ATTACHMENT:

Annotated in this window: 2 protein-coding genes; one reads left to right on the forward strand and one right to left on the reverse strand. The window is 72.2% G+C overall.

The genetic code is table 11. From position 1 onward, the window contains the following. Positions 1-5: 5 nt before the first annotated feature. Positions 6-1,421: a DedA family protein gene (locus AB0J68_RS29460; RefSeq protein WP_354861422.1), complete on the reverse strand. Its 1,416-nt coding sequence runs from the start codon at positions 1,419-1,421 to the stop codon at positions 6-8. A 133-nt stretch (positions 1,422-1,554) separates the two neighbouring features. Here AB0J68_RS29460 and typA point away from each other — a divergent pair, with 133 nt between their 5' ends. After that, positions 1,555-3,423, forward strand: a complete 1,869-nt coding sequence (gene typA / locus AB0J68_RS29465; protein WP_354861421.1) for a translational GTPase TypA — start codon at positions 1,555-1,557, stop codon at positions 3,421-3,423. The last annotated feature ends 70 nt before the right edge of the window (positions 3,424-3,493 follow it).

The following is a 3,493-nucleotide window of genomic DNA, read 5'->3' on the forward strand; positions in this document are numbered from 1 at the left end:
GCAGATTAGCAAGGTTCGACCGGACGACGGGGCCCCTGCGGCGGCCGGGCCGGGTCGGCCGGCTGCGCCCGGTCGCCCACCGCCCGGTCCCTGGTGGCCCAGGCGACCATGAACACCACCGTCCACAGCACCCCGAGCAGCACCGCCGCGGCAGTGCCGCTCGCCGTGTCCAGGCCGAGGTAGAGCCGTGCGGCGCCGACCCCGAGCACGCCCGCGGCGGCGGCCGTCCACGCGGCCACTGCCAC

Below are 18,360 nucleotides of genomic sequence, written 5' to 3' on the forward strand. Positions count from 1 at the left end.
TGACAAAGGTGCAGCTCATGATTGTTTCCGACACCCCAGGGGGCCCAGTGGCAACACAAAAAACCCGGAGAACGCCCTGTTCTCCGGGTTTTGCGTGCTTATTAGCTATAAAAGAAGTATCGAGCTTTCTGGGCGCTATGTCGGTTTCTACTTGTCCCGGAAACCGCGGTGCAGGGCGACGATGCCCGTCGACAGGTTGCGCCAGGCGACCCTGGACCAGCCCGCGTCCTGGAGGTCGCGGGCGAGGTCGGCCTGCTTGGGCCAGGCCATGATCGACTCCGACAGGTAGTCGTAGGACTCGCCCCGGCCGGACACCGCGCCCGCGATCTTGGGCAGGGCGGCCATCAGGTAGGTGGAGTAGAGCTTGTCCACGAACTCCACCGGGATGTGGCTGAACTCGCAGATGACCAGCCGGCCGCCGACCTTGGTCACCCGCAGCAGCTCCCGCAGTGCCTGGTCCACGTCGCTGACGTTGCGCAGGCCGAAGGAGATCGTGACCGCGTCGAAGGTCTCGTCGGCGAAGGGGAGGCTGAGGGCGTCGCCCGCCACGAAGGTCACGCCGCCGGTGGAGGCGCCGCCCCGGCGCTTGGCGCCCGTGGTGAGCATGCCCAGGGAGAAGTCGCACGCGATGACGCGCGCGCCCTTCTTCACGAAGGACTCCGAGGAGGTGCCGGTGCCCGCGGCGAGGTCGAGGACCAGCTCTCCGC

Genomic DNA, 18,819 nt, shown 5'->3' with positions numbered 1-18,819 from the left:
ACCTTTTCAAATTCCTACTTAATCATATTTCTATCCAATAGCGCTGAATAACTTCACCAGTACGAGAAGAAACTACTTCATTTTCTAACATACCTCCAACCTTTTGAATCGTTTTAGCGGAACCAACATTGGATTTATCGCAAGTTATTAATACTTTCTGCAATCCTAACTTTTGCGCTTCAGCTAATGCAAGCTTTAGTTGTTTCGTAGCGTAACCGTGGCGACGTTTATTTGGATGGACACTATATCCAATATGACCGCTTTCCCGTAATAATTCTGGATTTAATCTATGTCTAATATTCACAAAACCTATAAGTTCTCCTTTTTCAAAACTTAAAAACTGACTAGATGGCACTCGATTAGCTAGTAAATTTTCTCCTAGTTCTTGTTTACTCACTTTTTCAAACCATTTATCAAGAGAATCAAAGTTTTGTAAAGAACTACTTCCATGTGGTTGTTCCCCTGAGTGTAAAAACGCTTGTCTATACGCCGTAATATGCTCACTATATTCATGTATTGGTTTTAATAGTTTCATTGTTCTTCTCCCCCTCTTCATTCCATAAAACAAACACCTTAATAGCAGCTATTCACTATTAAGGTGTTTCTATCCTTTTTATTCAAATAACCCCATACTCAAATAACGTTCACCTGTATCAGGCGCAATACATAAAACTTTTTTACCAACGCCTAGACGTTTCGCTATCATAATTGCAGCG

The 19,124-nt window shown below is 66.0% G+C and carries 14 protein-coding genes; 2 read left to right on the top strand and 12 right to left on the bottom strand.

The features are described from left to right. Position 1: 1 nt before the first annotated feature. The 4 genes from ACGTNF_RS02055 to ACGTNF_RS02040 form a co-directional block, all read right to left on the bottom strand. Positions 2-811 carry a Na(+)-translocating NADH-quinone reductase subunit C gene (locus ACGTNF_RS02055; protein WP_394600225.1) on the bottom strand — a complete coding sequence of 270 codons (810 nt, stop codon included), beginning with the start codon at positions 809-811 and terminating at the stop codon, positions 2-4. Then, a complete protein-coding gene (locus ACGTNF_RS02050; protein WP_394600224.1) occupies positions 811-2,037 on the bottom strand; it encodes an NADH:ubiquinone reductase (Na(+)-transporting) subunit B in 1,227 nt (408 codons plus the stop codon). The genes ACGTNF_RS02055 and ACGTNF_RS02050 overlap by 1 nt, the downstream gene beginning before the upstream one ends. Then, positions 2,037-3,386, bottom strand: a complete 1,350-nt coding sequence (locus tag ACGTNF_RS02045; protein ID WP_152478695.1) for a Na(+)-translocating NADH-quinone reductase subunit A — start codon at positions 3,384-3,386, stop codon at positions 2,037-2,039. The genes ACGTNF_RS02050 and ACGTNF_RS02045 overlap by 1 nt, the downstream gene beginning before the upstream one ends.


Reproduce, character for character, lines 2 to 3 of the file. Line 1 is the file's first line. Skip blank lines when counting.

The genetic code is table 11. From position 1 onward, the window contains the following. Positions 1-5: 5 nt before the first annotated feature. Positions 6-1,421: a DedA family protein gene (locus AB0J68_RS29460; RefSeq protein WP_354861422.1), complete on the reverse strand. Its 1,416-nt coding sequence runs from the start codon at positions 1,419-1,421 to the stop codon at positions 6-8. A 133-nt stretch (positions 1,422-1,554) separates the two neighbouring features. Here AB0J68_RS29460 and typA point away from each other — a divergent pair, with 133 nt between their 5' ends. After that, positions 1,555-3,423, forward strand: a complete 1,869-nt coding sequence (gene typA / locus AB0J68_RS29465; protein WP_354861421.1) for a translational GTPase TypA — start codon at positions 1,555-1,557, stop codon at positions 3,421-3,423. The last annotated feature ends 70 nt before the right edge of the window (positions 3,424-3,493 follow it).

The following is a 3,493-nucleotide window of genomic DNA, read 5'->3' on the forward strand; positions in this document are numbered from 1 at the left end: